Another goal for criterion one was to collect monthly evaluations regarding my student growth and application of learning.  I want to make sure they are learning and have something to immediately implement into their practice from our weekends.  If I see these percentages decline in the weekend Survey Monkey evaluations, I know that I need to revise my curriculum for the next weekend by bringing in new content and more applicable information.  To do this in an organized fashion, I have developed an instructional improvement log.  I utilize the log to document areas that I need to improve.  I also have my students evaluate my facilitation skills.  I do this so I know if I need to be making changes to the way I approach a certain group of students.  These can be both very rewarding and convicting.  For instance, the last several years my facilitation evaluations have been in the high 90% satisfaction range.  Last year, I saw these take a decline in two areas including seeming unapproachable and being distracted by technology (phone and iPad).  It was an eye-opener to me and career-changing.  I realized that no matter how much praise and high rankings I'd had, I have to continually work hard to maintain them.  I had to face that I had grown accustom to them and was taking the students for granted.  I immediately called a retreat with my co-facilitators to dig deep into all the data and devise a plan for improvement for me and our programming.  In preparation for the retreat, I supervised and helped plan a doctoral internship for Jay Meiners.  His internship was research-based and was used to take several years of my facilitation, overall program, and site data collected via Survey Monkey and make recommendations for my programming and facilitation.  This data was presented at the facilitation retreat I hosted.  From the presentation, changes were made to our curriculum and facilitation plan.  In addition to data driven changes, we also integrated much more technology into the curriculum for the 2014-2016 learning communities.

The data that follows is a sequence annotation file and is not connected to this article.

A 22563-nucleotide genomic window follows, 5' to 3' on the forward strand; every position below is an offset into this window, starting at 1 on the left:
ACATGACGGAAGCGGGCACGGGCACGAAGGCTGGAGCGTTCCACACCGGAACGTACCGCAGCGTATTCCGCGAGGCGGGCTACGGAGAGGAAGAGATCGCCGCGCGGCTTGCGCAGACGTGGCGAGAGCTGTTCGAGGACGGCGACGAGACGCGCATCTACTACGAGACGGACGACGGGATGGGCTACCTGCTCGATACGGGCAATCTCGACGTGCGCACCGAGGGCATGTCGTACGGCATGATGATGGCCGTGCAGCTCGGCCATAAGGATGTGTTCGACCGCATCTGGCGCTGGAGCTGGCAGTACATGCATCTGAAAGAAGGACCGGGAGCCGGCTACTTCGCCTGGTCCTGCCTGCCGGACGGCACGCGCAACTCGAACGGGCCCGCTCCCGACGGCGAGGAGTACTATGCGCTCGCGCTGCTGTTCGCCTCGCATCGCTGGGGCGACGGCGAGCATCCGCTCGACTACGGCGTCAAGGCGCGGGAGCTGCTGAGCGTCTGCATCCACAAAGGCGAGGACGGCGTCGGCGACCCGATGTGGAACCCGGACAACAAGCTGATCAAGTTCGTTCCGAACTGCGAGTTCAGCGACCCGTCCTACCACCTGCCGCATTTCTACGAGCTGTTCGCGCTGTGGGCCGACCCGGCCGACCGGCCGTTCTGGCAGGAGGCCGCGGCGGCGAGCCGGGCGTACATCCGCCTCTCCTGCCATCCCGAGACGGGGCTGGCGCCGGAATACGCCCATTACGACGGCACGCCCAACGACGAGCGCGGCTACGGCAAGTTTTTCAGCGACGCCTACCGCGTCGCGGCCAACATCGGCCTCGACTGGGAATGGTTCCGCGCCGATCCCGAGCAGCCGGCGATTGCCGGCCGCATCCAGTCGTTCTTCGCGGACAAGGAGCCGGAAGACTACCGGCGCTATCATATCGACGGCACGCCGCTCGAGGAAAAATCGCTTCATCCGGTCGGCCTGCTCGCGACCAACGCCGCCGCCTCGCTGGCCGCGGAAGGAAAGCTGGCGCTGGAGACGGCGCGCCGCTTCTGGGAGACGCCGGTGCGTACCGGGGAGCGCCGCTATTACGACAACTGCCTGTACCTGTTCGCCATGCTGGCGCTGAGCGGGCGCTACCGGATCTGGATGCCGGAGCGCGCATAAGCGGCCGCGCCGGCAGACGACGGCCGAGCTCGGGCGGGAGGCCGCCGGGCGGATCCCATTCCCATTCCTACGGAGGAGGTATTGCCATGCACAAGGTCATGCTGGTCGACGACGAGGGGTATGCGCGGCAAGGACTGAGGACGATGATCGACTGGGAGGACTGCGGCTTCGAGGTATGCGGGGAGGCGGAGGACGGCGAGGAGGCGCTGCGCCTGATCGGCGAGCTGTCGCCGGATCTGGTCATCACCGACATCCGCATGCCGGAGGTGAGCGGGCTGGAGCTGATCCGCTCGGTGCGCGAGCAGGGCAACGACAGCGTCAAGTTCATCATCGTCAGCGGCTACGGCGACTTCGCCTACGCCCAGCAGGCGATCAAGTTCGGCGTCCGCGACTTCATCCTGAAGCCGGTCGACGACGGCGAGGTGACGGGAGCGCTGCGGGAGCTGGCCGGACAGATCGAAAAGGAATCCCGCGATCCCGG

In an effort to address a request from students, I developed several courses and marketing packages for credits beyond the master's program for teachers.  I worked hard to prepare a package that would give them the number of courses they needed while also offering the courses that were most meaningful to them.  The students were involved in the curriculum design as well as the overall courses.  This remains a significant area of interest for me.  I am currently researching the following topics with the intention of developing additional courses:  teacher sexual misconduct, childhood trauma, educator reflection and making learning real.

This brief summary only provided some of the criterion one highlights from my 4-year plan.  Please click on the brown box below for the full comprehensive criterion one report.  
 Criterion One Philosophy & Highlights